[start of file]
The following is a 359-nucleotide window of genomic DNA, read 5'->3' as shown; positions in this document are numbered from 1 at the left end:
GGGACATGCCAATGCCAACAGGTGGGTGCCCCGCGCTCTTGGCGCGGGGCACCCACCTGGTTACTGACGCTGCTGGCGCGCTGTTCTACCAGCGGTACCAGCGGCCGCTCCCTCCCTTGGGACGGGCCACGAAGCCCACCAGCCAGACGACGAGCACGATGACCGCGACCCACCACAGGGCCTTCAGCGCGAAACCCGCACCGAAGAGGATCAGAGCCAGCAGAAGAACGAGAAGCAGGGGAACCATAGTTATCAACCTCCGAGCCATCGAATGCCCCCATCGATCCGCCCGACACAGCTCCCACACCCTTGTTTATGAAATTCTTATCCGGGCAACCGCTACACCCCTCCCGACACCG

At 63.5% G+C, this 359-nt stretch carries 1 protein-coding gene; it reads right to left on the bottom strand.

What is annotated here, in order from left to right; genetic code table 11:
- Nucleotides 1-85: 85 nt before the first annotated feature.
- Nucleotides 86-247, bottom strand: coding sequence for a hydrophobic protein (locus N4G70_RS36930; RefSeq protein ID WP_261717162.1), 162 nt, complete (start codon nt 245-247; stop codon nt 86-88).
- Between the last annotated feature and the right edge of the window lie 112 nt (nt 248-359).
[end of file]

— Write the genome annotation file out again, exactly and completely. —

The following is a 359-nucleotide window of genomic DNA, read 5'->3' as shown; positions in this document are numbered from 1 at the left end:
GGGACATGCCAATGCCAACAGGTGGGTGCCCCGCGCTCTTGGCGCGGGGCACCCACCTGGTTACTGACGCTGCTGGCGCGCTGTTCTACCAGCGGTACCAGCGGCCGCTCCCTCCCTTGGGACGGGCCACGAAGCCCACCAGCCAGACGACGAGCACGATGACCGCGACCCACCACAGGGCCTTCAGCGCGAAACCCGCACCGAAGAGGATCAGAGCCAGCAGAAGAACGAGAAGCAGGGGAACCATAGTTATCAACCTCCGAGCCATCGAATGCCCCCATCGATCCGCCCGACACAGCTCCCACACCCTTGTTTATGAAATTCTTATCCGGGCAACCGCTACACCCCTCCCGACACCG

At 63.5% G+C, this 359-nt stretch carries 1 protein-coding gene; it reads right to left on the bottom strand.

What is annotated here, in order from left to right; genetic code table 11:
- Nucleotides 1-85: 85 nt before the first annotated feature.
- Nucleotides 86-247, bottom strand: coding sequence for a hydrophobic protein (locus N4G70_RS36930; RefSeq protein ID WP_261717162.1), 162 nt, complete (start codon nt 245-247; stop codon nt 86-88).
- Between the last annotated feature and the right edge of the window lie 112 nt (nt 248-359).